It certainly seems as if all of Courtney Pine's previous albums were leading up to this one, (check out his liner note, which leaves no doubt). Here, he comes up with a grandly eclectic excursion into just about everything that has interested him in the past. Sometimes the metamorphoses take place within an individual track; for example, there is a "Country Dance" that sails forth in a folk-like manner until pianist Julian Joseph sends it into straight-ahead post-bop and Pine (on tenor sax) whizzes it like a madman onto Coltrane's turf. There are whiffs of Latinized jazz, jazz-lite to a rock rhythm, an African vocal interlude, pure Jamaican ska grooving on "Eastern Standard Time," a venture into India ("The Meditation of Contemplation" -- ooh, what a giveaway title), conventional R&B balladeering by singers Juliet Roberts and Linda Muriel, a drum solo piece for Mark Mondesir, more Coltrane tributes, even a respectful, straightforward rendition of Bob Marley's "Redemption Song." The changes of pace, sound and style are dizzying, and they don't come together as a whole; the disc sounds more like an anthology than a single project. Pine displays a lot of talent and a lot of curiosity but not a whole lot of organizing sense or memorable insight here.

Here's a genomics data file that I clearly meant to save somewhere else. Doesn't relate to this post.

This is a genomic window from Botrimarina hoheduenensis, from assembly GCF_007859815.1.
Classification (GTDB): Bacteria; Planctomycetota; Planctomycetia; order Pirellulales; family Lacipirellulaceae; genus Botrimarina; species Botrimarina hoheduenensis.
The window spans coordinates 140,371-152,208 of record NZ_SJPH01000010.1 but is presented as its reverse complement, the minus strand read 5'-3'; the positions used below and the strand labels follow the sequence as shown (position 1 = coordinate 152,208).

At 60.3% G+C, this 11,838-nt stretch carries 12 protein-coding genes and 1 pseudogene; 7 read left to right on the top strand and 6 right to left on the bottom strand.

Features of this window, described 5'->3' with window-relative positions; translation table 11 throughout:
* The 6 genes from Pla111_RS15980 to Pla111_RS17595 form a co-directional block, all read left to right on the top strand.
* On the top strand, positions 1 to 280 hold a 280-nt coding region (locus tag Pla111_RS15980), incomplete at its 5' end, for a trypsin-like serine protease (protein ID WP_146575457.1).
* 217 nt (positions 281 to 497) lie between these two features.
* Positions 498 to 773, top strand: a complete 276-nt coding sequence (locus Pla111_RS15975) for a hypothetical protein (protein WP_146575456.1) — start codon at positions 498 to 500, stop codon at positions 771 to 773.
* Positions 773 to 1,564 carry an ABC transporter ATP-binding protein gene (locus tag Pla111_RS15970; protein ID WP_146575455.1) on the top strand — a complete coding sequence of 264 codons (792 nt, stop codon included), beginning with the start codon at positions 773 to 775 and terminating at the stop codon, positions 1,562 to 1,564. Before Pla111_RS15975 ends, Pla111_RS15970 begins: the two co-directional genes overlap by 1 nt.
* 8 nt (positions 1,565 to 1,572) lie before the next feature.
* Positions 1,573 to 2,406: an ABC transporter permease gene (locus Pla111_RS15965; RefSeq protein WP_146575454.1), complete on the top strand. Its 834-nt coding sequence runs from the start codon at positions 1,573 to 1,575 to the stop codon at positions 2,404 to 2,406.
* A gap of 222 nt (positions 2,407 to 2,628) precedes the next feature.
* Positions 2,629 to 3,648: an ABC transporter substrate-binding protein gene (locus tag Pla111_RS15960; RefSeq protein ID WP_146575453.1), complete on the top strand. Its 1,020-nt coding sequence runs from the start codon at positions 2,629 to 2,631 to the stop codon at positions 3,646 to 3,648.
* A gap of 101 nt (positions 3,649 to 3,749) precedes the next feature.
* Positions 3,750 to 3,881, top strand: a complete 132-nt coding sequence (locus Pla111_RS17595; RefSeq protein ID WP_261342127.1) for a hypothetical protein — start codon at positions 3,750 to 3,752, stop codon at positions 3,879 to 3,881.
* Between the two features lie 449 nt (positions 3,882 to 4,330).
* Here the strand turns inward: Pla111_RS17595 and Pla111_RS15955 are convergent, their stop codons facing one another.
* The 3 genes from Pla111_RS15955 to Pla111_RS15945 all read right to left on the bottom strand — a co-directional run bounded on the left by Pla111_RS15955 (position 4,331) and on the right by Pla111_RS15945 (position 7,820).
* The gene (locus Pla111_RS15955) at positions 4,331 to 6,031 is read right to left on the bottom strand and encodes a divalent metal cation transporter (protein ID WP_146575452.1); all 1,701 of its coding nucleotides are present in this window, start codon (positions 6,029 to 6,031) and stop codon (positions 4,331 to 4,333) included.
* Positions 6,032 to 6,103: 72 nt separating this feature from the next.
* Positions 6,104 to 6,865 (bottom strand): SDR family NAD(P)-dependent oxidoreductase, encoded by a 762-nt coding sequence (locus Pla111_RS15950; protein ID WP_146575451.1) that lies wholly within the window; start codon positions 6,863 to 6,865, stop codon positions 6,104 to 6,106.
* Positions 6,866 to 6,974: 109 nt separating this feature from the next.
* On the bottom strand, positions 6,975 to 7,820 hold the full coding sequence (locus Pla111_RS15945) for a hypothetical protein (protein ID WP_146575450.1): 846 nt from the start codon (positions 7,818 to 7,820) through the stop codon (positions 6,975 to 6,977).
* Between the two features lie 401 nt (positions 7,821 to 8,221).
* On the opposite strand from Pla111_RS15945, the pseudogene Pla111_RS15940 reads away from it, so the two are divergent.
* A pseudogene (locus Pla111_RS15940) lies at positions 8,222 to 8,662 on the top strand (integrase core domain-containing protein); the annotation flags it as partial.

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AllMusic Review by Richard S. Ginell